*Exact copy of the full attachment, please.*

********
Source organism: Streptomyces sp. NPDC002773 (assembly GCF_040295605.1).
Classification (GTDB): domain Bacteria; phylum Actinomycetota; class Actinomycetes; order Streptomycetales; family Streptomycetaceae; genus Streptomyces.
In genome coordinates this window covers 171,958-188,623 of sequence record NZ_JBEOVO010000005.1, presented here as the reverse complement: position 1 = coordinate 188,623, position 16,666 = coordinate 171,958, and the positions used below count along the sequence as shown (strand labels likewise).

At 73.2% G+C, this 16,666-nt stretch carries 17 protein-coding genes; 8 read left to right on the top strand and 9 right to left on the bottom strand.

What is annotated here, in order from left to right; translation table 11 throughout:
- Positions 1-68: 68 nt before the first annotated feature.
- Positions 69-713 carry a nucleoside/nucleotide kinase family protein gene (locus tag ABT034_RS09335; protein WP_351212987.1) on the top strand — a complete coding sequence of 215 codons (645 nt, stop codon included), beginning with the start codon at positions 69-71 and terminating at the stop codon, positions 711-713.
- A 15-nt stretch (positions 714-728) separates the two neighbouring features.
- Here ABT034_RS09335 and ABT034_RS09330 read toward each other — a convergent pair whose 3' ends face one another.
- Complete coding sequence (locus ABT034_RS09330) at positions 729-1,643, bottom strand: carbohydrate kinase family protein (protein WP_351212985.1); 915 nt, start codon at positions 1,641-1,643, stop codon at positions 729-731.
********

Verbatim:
Source organism: Streptomyces sp. NPDC002773 (assembly GCF_040295605.1).
Classification (GTDB): domain Bacteria; phylum Actinomycetota; class Actinomycetes; order Streptomycetales; family Streptomycetaceae; genus Streptomyces.
In genome coordinates this window covers 171,958-188,623 of sequence record NZ_JBEOVO010000005.1, presented here as the reverse complement: position 1 = coordinate 188,623, position 16,666 = coordinate 171,958, and the positions used below count along the sequence as shown (strand labels likewise).

At 73.2% G+C, this 16,666-nt stretch carries 17 protein-coding genes; 8 read left to right on the top strand and 9 right to left on the bottom strand.

What is annotated here, in order from left to right; translation table 11 throughout:
- Positions 1-68: 68 nt before the first annotated feature.
- Positions 69-713 carry a nucleoside/nucleotide kinase family protein gene (locus tag ABT034_RS09335; protein WP_351212987.1) on the top strand — a complete coding sequence of 215 codons (645 nt, stop codon included), beginning with the start codon at positions 69-71 and terminating at the stop codon, positions 711-713.
- A 15-nt stretch (positions 714-728) separates the two neighbouring features.
- Here ABT034_RS09335 and ABT034_RS09330 read toward each other — a convergent pair whose 3' ends face one another.
- Complete coding sequence (locus ABT034_RS09330) at positions 729-1,643, bottom strand: carbohydrate kinase family protein (protein WP_351212985.1); 915 nt, start codon at positions 1,641-1,643, stop codon at positions 729-731.